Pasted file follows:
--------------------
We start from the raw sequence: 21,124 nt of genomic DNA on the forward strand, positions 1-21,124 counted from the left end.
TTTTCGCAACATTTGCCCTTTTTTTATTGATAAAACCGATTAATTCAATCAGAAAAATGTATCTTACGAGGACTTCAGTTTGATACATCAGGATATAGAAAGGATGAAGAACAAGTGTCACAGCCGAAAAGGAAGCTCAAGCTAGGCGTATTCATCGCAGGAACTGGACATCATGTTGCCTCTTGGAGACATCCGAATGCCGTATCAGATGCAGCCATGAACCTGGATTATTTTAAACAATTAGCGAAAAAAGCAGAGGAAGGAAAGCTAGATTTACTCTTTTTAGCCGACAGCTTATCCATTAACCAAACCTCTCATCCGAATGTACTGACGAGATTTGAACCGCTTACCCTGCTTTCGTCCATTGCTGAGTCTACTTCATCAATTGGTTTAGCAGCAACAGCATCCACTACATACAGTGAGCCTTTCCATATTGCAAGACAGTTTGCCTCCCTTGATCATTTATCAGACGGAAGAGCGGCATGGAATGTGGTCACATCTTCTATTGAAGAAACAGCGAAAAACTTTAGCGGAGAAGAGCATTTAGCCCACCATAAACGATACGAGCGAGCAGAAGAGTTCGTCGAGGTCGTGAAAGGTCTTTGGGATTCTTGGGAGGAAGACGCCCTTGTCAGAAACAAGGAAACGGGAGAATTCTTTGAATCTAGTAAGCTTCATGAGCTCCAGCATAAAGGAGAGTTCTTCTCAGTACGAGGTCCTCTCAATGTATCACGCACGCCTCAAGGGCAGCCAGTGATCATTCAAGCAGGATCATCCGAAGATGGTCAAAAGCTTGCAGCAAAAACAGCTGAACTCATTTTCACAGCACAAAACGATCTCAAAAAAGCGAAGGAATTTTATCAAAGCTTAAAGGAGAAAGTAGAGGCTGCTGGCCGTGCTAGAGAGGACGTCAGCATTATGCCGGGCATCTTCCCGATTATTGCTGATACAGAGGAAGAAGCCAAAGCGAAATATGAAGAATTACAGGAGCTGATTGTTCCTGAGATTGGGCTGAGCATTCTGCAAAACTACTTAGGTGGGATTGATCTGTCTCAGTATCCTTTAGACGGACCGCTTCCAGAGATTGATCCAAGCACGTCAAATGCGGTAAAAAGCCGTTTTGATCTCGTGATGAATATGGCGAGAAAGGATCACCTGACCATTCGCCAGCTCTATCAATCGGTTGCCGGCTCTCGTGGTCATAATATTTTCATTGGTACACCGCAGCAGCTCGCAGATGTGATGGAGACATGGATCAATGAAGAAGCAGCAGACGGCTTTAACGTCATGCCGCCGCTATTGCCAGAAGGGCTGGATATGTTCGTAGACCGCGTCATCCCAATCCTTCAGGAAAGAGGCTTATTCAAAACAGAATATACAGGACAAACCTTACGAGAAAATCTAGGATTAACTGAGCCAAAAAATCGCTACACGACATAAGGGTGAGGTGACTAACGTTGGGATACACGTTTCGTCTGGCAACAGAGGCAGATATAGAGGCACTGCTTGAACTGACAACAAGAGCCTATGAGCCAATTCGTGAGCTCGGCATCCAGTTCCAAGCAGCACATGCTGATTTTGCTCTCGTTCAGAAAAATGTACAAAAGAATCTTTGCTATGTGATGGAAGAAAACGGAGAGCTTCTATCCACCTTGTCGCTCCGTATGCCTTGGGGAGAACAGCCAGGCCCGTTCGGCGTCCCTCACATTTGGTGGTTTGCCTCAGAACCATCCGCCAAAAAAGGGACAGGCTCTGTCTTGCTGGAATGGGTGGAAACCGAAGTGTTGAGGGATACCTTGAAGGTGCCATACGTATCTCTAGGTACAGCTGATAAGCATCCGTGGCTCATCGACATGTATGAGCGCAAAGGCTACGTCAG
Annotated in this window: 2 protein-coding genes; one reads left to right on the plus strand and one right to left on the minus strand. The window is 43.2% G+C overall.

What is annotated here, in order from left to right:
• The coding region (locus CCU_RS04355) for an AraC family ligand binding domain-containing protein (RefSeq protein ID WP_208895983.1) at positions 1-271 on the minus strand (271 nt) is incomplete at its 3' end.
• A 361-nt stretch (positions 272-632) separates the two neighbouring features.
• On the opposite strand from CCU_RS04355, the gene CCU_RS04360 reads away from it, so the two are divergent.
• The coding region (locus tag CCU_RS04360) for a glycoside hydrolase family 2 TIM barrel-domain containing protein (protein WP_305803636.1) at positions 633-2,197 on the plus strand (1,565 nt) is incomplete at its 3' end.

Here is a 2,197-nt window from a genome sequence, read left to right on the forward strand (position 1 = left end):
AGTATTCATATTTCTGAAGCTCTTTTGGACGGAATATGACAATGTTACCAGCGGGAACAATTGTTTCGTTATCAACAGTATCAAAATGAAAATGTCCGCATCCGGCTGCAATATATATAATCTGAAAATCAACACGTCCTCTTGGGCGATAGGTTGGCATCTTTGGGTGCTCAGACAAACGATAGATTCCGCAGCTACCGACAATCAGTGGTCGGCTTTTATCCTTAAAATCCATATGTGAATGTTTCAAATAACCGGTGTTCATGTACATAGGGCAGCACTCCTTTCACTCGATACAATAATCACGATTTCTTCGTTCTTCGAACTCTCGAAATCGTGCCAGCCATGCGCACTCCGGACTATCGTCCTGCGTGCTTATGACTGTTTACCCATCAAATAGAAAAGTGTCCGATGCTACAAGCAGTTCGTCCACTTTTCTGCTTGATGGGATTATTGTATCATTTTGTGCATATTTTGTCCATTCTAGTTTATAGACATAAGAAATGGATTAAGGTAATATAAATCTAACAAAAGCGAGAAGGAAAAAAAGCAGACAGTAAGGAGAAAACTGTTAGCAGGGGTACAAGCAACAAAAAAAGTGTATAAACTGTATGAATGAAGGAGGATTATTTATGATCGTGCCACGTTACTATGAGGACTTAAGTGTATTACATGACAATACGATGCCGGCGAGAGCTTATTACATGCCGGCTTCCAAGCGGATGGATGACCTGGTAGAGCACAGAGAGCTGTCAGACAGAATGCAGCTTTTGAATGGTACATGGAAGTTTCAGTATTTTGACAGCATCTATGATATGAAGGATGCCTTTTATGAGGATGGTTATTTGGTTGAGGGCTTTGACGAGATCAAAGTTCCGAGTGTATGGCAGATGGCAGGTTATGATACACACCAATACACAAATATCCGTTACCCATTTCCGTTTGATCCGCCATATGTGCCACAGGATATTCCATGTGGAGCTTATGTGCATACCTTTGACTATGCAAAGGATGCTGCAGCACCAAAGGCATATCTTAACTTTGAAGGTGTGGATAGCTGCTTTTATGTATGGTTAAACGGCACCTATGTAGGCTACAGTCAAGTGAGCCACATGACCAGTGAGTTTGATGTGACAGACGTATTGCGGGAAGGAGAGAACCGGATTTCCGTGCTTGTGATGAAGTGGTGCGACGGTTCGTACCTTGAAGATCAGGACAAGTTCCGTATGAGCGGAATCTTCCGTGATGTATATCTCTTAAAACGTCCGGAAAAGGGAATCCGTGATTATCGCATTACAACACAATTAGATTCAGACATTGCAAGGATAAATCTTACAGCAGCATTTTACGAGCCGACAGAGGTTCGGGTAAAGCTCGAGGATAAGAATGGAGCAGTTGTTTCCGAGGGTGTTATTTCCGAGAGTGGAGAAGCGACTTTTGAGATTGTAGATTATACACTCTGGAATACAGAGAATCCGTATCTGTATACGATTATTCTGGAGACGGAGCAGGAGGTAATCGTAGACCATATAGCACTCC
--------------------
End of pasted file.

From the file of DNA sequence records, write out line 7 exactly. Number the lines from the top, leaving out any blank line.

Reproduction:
• On the opposite strand from CCU_RS04355, the gene CCU_RS04360 reads away from it, so the two are divergent.